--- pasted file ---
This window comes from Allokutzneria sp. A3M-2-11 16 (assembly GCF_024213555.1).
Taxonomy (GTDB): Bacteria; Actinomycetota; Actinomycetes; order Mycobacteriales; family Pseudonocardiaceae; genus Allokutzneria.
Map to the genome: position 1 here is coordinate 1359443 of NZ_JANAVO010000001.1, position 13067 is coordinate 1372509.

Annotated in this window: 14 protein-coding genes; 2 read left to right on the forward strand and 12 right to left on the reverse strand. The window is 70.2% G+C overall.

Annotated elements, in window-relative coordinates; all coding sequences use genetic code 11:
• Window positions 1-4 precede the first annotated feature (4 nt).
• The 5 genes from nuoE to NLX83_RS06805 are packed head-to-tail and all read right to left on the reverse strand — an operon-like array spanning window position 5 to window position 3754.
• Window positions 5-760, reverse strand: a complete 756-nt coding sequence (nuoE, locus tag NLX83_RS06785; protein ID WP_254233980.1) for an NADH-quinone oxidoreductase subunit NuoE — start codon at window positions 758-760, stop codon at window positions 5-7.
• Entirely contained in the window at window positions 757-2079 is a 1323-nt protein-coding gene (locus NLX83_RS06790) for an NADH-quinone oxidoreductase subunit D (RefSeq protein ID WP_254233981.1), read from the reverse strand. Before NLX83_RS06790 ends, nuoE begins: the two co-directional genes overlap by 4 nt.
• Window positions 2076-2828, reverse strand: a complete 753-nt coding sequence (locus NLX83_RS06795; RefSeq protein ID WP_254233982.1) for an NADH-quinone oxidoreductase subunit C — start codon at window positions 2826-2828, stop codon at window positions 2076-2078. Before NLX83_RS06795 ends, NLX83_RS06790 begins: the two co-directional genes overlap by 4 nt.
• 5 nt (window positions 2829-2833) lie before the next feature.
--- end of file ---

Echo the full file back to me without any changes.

This window comes from Allokutzneria sp. A3M-2-11 16 (assembly GCF_024213555.1).
Taxonomy (GTDB): Bacteria; Actinomycetota; Actinomycetes; order Mycobacteriales; family Pseudonocardiaceae; genus Allokutzneria.
Map to the genome: position 1 here is coordinate 1359443 of NZ_JANAVO010000001.1, position 13067 is coordinate 1372509.

Annotated in this window: 14 protein-coding genes; 2 read left to right on the forward strand and 12 right to left on the reverse strand. The window is 70.2% G+C overall.

Annotated elements, in window-relative coordinates; all coding sequences use genetic code 11:
• Window positions 1-4 precede the first annotated feature (4 nt).
• The 5 genes from nuoE to NLX83_RS06805 are packed head-to-tail and all read right to left on the reverse strand — an operon-like array spanning window position 5 to window position 3754.
• Window positions 5-760, reverse strand: a complete 756-nt coding sequence (nuoE, locus tag NLX83_RS06785; protein ID WP_254233980.1) for an NADH-quinone oxidoreductase subunit NuoE — start codon at window positions 758-760, stop codon at window positions 5-7.
• Entirely contained in the window at window positions 757-2079 is a 1323-nt protein-coding gene (locus NLX83_RS06790) for an NADH-quinone oxidoreductase subunit D (RefSeq protein ID WP_254233981.1), read from the reverse strand. Before NLX83_RS06790 ends, nuoE begins: the two co-directional genes overlap by 4 nt.
• Window positions 2076-2828, reverse strand: a complete 753-nt coding sequence (locus NLX83_RS06795; RefSeq protein ID WP_254233982.1) for an NADH-quinone oxidoreductase subunit C — start codon at window positions 2826-2828, stop codon at window positions 2076-2078. Before NLX83_RS06795 ends, NLX83_RS06790 begins: the two co-directional genes overlap by 4 nt.
• 5 nt (window positions 2829-2833) lie before the next feature.